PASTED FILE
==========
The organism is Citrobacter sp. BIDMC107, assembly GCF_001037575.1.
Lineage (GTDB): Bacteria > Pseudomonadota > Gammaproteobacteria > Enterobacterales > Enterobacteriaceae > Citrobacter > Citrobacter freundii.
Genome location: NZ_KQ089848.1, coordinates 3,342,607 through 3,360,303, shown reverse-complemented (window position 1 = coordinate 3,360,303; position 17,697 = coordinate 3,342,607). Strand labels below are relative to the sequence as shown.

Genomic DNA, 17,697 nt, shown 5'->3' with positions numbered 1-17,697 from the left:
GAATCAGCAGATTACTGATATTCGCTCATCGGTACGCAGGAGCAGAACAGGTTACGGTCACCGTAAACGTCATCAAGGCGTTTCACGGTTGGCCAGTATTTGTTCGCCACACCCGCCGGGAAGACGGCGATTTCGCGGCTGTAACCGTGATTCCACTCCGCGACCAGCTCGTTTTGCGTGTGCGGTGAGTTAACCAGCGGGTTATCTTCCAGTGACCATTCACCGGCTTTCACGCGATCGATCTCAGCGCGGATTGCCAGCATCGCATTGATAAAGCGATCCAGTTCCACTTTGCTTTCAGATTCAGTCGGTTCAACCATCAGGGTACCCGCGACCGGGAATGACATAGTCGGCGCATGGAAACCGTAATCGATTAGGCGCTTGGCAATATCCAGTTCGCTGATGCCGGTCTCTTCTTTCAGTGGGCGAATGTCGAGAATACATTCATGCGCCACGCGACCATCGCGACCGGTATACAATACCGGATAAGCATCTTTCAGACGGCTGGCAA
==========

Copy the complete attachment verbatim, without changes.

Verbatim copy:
The organism is Citrobacter sp. BIDMC107, assembly GCF_001037575.1.
Lineage (GTDB): Bacteria > Pseudomonadota > Gammaproteobacteria > Enterobacterales > Enterobacteriaceae > Citrobacter > Citrobacter freundii.
Genome location: NZ_KQ089848.1, coordinates 3,342,607 through 3,360,303, shown reverse-complemented (window position 1 = coordinate 3,360,303; position 17,697 = coordinate 3,342,607). Strand labels below are relative to the sequence as shown.

Genomic DNA, 17,697 nt, shown 5'->3' with positions numbered 1-17,697 from the left:
GAATCAGCAGATTACTGATATTCGCTCATCGGTACGCAGGAGCAGAACAGGTTACGGTCACCGTAAACGTCATCAAGGCGTTTCACGGTTGGCCAGTATTTGTTCGCCACACCCGCCGGGAAGACGGCGATTTCGCGGCTGTAACCGTGATTCCACTCCGCGACCAGCTCGTTTTGCGTGTGCGGTGAGTTAACCAGCGGGTTATCTTCCAGTGACCATTCACCGGCTTTCACGCGATCGATCTCAGCGCGGATTGCCAGCATCGCATTGATAAAGCGATCCAGTTCCACTTTGCTTTCAGATTCAGTCGGTTCAACCATCAGGGTACCCGCGACCGGGAATGACATAGTCGGCGCATGGAAACCGTAATCGATTAGGCGCTTGGCAATATCCAGTTCGCTGATGCCGGTCTCTTCTTTCAGTGGGCGAATGTCGAGAATACATTCATGCGCCACGCGACCATCGCGACCGGTATACAATACCGGATAAGCATCTTTCAGACGGCTGGCAA